You’re either into the Winter Olympics or you’re not. For many of us in New England however, it’s a welcome distraction. We can totally relate to trying to stay balanced on the ice…we do it almost every day just trying to get to work! For the Gertz Girlz, the Opening Ceremony and Parade of Nations is one of the highlights. It’s inspiring to see all those young, fit athletes representing every country in the world. This is one of the few events that brings the global community together and it’s also a chance to learn more about the culture of the host country. This year, it happily nudged one of the Gertz Girlz to suggest we visit a Korean restaurant and give their cuisine a whirl. There are not many to choose from “up in these parts,” but a gold medal should definitely go to Seoul Kitchen in Westford, Massachusetts.
Dee told me she wanted to try a specific Korean dish. But for the life of me I couldn’t recall the name of it. Biddy Biddy Bop? Bim Skala Bim? (yes now I’m aging myself). I gave up and consulted ‘Auntie’ Google. Ah. Bibimbap. “Dee and I are going to try Bibimbap on Sunday,” I told Eva (who couldn’t make this particular Gertz Girlz outing due to drumline practice). “What is that? Like techno music?,” she asked. That made me feel better. So did the visit to Seoul Kitchen restaurant in Westford, MA. And please don’t judge a restaurant by the strip plaza it lives in. This one made me wish I had dressed a little better. Once inside, I was really impressed with the casual elegance and sparkling interior of this good-sized restaurant. I admired the beautiful décor with its warm color scheme of neutrals and a mix of light to deep coral accents. It was spotless.
We had three distinct seating areas to choose from, including a long, attractive sushi bar, a dining area that included booths and regular tables, and the bar area which held a classy ambiance.
Once we were seated, and looking at the menu, Dee shared that the mother of the owner makes the pork dumplings by hand everyday (we have since discovered via Phantom Gourmet that she can no longer keep up with the demand, and now has help). But her efforts were appreciated by the Gertz Girlz! They were fried but not greasy, the filling was savory and satisfying, and the dipping sauce was just the right accompaniment.
But, as much as we enjoyed the dumplings, they were slightly eclipsed by a quartet of complimentary dishes brought to us as a sort of Korean “amuse-bouche” by our attentive waitress. We sampled Spicy Kimchi (cabbage), Korean Broccoli, Seasoned Cucumber, and Soy Potato and Carrot Cubes. These were new to our palates and very good nibbles. We also learned that these small side dishes are unique to the Korean culture and are called “Banchan.” These are almost obligatory on the Korean table.
We sipped our very good ice-cold vodka martinis and waited for the celebrity dish to arrive. Bibimbap. It was easier to pronounce after the martini, to be honest.
I first became aware of Bibimbap about four years ago, while working on a recipe card project. I was intrigued by the ingredients, particularly the sunny side up egg topper–which is now a trend, especially on burgers, pizza and red meat, but back then it seemed like a novelty. Anyway, what can I say? I’m a sucker for gooey egg yolks.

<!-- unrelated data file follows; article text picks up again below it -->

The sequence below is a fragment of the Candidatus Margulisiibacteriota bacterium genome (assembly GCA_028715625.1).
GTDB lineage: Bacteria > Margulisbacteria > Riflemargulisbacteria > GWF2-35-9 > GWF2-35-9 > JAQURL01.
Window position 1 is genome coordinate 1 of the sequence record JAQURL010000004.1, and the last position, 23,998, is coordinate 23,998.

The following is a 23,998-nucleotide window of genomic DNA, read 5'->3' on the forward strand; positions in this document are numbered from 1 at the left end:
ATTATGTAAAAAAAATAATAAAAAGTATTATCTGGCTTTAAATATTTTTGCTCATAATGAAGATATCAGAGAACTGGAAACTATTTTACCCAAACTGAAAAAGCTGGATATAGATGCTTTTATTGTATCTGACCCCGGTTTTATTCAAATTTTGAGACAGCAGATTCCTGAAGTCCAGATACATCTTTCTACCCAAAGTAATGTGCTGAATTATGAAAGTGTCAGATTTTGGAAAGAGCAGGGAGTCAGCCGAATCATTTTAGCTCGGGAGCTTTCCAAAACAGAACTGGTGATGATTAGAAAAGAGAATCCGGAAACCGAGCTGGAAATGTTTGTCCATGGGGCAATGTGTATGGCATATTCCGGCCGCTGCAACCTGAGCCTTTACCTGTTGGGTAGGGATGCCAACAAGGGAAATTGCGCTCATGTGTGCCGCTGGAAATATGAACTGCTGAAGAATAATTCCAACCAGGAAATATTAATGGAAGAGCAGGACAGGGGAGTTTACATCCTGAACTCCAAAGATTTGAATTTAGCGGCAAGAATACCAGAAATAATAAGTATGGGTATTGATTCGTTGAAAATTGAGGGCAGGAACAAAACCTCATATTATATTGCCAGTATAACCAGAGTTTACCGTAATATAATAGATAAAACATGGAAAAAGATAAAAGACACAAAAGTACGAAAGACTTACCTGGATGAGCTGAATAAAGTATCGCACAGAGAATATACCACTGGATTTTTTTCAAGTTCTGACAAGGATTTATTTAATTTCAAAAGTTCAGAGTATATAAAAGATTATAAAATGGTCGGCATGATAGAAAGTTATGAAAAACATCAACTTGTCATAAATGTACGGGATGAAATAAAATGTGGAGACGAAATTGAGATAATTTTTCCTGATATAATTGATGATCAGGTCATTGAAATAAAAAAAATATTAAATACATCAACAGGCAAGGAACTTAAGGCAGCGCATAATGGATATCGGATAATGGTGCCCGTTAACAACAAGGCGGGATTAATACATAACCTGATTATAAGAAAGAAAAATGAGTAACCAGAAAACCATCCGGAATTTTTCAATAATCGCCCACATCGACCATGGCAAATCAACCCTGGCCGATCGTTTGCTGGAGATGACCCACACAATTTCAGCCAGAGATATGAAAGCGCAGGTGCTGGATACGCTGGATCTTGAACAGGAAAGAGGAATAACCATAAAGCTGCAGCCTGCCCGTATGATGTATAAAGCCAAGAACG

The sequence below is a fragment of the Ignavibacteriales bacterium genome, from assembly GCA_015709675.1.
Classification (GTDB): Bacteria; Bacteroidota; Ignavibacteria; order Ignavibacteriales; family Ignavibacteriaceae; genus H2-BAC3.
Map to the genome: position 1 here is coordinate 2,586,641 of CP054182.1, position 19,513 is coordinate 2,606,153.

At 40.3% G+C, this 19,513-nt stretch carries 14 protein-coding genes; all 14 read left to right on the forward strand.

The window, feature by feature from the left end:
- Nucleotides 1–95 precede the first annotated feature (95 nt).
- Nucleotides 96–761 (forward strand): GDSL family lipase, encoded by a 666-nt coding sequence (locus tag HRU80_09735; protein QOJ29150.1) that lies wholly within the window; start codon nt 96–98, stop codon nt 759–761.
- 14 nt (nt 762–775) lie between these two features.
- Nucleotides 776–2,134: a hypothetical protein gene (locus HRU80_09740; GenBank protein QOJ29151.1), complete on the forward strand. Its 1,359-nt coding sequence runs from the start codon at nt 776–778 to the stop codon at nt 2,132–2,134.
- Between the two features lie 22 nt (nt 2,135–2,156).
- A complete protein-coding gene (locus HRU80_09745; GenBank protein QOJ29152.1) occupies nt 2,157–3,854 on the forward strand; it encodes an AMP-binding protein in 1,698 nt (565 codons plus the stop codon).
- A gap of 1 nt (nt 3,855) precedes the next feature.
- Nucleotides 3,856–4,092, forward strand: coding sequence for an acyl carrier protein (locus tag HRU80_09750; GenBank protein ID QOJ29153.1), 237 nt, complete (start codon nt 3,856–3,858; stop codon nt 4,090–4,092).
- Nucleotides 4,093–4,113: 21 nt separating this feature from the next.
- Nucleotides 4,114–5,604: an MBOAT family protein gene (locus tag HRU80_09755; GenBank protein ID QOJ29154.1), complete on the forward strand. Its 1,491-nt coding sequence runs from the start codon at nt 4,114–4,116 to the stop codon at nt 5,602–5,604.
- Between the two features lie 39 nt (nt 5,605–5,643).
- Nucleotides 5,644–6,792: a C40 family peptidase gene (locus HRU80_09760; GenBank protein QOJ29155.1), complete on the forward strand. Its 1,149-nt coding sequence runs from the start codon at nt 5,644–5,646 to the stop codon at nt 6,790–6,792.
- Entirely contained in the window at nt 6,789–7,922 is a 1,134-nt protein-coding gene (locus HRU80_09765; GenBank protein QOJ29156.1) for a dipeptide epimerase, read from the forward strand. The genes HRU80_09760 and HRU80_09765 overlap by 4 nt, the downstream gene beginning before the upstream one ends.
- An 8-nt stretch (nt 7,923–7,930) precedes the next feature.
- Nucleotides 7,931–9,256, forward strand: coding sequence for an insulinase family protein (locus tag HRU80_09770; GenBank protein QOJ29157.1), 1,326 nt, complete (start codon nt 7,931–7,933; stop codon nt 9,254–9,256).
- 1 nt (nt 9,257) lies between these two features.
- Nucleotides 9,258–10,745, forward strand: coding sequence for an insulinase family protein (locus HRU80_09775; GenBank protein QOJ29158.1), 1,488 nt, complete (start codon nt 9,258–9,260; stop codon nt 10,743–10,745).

Here’s an interesting bit of history about Bibimbap:
There are a variety of choices for meats, grains and sauces. I ordered the Bibimbap with brown rice and soy-sesame beef. The beef was wonderfully tender, and the veggies (carrots, zucchini, celery) were perfectly tender-crisp. The marinade had just the right flavor balance of soy and sesame. I was disappointed in my choice of grain, though. You can also choose white rice or quinoa, but I was attempting to eat healthier, which was a mistake, because I really don’t care for brown rice. It’s certainly not a strike against Seoul Kitchen; the rice was perfectly cooked and slightly chewy. I just should have listened to that nagging inner voice that said, ‘order the white, dummy’. Oh well…
And be forewarned: the stone bowl stays very hot, and even though it is set in a safety tray, it’s easy to forget that as you reach for something. Especially after a martini! And I struggled with the chop sticks for some reason (maybe it was the martini) so gave up and went with a fork. Utensils are kept in a pretty wooden box; the forks are wrapped in napkins secured with a paper sleeve, and there are paper sleeves covering the bowl of the spoons. I was impressed.
Service is so important and our server didn’t disappoint. She was patient with our questions and discounted our martini when she found out our vodka brand wasn’t available that day. Another side note – the restroom was impressively clean and pretty which is very important to this Gertz Girl.
I wish I could’ve been there, I really love an elegant ambiance. I peeked at the menu online and there are enough upscale Pu Pu items to make me happy.
Gertz Girlz Final Dish:
Dee and Lisa arrived on a Sunday between the lunch and dinner rushes, so it was fairly quiet, but didn’t stay that way long. Soon there were five parties joining our section, including one with children in the 6-10 age range. We wouldn’t call Seoul Kitchen a family restaurant, per se, because of the ambiance and slightly high prices. For example, the Bibimbap is $17.95. But it’s perfect for friendly get-togethers or romantic date nights.
If you can’t make it to Seoul Kitchen, but would like to make Bibimbap at home, download the recipe card Dee mentioned earlier in the link below. And if you make it, please let us know what you think!
More info: https://www.eatseoulkitchen.com/